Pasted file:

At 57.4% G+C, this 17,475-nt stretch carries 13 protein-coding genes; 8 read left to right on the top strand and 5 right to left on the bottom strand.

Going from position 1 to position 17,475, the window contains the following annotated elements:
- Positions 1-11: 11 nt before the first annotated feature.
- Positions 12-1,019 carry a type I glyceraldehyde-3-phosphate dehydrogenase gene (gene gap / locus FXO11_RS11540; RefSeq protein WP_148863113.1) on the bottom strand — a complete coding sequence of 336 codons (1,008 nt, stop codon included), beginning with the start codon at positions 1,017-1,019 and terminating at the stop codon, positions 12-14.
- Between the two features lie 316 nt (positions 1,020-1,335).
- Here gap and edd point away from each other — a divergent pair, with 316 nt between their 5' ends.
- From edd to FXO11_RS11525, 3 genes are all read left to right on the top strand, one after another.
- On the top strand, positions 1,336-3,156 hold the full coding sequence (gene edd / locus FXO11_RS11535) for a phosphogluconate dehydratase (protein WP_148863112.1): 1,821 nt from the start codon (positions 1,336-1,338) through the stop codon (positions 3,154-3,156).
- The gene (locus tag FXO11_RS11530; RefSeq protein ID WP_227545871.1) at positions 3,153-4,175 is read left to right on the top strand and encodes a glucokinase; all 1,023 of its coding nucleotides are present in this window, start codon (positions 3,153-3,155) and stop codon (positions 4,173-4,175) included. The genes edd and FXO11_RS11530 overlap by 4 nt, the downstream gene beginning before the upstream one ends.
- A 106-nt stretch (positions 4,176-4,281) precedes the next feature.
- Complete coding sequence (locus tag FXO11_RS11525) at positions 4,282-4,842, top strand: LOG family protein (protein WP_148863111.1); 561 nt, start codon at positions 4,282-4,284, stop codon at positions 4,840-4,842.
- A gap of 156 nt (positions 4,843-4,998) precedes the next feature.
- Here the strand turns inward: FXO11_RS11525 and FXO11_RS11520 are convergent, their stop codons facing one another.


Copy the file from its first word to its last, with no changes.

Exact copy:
At 57.4% G+C, this 17,475-nt stretch carries 13 protein-coding genes; 8 read left to right on the top strand and 5 right to left on the bottom strand.

Going from position 1 to position 17,475, the window contains the following annotated elements:
- Positions 1-11: 11 nt before the first annotated feature.
- Positions 12-1,019 carry a type I glyceraldehyde-3-phosphate dehydrogenase gene (gene gap / locus FXO11_RS11540; RefSeq protein WP_148863113.1) on the bottom strand — a complete coding sequence of 336 codons (1,008 nt, stop codon included), beginning with the start codon at positions 1,017-1,019 and terminating at the stop codon, positions 12-14.
- Between the two features lie 316 nt (positions 1,020-1,335).
- Here gap and edd point away from each other — a divergent pair, with 316 nt between their 5' ends.
- From edd to FXO11_RS11525, 3 genes are all read left to right on the top strand, one after another.
- On the top strand, positions 1,336-3,156 hold the full coding sequence (gene edd / locus FXO11_RS11535) for a phosphogluconate dehydratase (protein WP_148863112.1): 1,821 nt from the start codon (positions 1,336-1,338) through the stop codon (positions 3,154-3,156).
- The gene (locus tag FXO11_RS11530; RefSeq protein ID WP_227545871.1) at positions 3,153-4,175 is read left to right on the top strand and encodes a glucokinase; all 1,023 of its coding nucleotides are present in this window, start codon (positions 3,153-3,155) and stop codon (positions 4,173-4,175) included. The genes edd and FXO11_RS11530 overlap by 4 nt, the downstream gene beginning before the upstream one ends.
- A 106-nt stretch (positions 4,176-4,281) precedes the next feature.
- Complete coding sequence (locus tag FXO11_RS11525) at positions 4,282-4,842, top strand: LOG family protein (protein WP_148863111.1); 561 nt, start codon at positions 4,282-4,284, stop codon at positions 4,840-4,842.
- A gap of 156 nt (positions 4,843-4,998) precedes the next feature.
- Here the strand turns inward: FXO11_RS11525 and FXO11_RS11520 are convergent, their stop codons facing one another.